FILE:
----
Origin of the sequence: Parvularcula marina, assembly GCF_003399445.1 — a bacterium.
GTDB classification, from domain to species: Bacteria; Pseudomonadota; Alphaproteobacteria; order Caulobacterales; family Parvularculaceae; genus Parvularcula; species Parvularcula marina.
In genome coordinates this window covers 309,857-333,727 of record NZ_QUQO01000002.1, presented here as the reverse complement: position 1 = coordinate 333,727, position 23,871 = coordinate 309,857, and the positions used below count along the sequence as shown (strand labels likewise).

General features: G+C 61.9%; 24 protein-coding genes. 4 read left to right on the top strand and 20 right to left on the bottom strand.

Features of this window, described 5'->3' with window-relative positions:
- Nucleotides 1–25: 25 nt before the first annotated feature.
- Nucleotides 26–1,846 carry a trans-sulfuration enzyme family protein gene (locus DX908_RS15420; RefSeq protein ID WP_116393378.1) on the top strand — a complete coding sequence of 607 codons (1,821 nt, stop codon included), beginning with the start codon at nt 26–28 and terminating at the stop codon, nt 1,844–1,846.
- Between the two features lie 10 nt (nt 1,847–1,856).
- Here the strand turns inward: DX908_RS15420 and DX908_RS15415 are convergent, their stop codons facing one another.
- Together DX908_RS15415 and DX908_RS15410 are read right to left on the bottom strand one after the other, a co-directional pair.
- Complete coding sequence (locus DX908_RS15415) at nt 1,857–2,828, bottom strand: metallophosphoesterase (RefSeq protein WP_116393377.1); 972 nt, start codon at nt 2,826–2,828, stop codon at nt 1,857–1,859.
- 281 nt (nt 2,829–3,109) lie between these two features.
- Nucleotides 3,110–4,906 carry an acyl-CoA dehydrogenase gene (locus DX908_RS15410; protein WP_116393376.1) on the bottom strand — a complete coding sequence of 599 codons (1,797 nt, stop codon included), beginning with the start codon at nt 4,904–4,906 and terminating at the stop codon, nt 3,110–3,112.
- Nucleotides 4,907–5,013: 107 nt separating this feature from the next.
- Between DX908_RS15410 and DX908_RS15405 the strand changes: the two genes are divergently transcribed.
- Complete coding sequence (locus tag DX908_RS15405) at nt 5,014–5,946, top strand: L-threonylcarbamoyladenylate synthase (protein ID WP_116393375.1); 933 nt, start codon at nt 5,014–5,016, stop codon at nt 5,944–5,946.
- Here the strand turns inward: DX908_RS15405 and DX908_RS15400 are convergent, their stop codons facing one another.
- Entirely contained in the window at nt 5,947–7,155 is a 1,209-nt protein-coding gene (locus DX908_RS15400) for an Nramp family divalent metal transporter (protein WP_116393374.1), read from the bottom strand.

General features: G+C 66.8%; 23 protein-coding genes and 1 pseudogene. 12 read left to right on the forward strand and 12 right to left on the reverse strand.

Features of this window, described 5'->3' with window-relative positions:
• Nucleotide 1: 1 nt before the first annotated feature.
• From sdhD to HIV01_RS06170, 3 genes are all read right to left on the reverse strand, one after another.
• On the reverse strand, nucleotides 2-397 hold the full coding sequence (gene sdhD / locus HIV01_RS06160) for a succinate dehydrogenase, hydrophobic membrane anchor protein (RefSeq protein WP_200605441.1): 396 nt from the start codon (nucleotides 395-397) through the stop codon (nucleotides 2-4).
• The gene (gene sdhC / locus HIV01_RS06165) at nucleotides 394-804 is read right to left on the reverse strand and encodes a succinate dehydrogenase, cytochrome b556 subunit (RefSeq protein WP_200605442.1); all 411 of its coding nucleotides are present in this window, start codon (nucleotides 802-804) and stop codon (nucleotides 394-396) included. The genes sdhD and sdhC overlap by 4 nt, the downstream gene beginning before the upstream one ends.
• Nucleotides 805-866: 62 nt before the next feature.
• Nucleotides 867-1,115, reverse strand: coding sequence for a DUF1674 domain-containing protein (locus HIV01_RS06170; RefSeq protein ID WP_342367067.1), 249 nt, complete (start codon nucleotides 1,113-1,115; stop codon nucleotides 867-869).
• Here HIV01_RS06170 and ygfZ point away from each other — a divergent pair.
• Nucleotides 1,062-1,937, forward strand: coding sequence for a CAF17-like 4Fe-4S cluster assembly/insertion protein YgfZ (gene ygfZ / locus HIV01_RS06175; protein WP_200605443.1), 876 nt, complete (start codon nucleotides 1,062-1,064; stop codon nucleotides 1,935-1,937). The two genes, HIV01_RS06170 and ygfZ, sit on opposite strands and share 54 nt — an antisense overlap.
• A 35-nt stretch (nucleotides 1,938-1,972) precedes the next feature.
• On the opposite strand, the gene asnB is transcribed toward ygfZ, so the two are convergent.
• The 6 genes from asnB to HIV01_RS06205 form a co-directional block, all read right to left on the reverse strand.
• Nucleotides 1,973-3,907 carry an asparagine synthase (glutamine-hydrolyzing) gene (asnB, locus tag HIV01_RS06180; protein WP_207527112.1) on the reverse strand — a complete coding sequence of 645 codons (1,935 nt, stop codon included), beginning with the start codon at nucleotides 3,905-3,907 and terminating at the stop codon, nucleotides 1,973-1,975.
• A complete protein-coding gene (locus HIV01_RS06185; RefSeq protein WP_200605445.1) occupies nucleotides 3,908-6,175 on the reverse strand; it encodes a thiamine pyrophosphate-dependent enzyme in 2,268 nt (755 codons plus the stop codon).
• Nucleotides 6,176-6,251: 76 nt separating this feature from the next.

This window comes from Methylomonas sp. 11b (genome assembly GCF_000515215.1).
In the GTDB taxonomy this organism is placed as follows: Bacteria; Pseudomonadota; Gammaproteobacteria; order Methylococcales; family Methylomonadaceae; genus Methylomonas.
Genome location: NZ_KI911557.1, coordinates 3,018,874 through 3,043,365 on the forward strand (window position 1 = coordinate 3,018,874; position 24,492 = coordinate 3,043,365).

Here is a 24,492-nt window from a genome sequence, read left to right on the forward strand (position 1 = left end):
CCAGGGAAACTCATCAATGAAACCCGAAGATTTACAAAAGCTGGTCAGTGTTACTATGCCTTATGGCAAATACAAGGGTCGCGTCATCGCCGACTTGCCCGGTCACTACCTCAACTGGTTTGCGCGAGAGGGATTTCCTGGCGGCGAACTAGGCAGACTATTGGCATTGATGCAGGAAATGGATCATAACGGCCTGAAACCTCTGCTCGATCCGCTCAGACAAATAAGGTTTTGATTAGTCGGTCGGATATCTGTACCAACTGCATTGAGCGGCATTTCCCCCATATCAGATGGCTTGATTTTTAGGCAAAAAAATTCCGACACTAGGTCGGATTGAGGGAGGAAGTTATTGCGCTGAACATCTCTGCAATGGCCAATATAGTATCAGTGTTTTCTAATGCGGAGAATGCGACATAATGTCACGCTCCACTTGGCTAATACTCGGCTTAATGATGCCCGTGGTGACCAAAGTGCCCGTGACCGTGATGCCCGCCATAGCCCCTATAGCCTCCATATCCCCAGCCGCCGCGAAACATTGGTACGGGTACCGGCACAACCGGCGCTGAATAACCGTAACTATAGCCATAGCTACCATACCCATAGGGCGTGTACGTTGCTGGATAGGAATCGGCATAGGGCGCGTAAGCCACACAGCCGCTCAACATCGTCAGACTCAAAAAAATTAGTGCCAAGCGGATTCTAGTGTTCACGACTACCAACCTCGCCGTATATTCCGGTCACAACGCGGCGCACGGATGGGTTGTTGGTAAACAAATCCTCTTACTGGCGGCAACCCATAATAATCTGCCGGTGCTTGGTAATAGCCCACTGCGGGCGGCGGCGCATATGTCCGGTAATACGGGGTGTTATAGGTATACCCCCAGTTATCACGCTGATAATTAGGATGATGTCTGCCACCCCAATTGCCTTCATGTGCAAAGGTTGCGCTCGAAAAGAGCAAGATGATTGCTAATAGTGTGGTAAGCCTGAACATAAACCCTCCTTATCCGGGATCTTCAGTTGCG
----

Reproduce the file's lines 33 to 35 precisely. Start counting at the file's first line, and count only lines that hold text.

• A complete protein-coding gene (locus HIV01_RS06185; RefSeq protein WP_200605445.1) occupies nucleotides 3,908-6,175 on the reverse strand; it encodes a thiamine pyrophosphate-dependent enzyme in 2,268 nt (755 codons plus the stop codon).
• Nucleotides 6,176-6,251: 76 nt separating this feature from the next.

This window comes from Methylomonas sp. 11b (genome assembly GCF_000515215.1).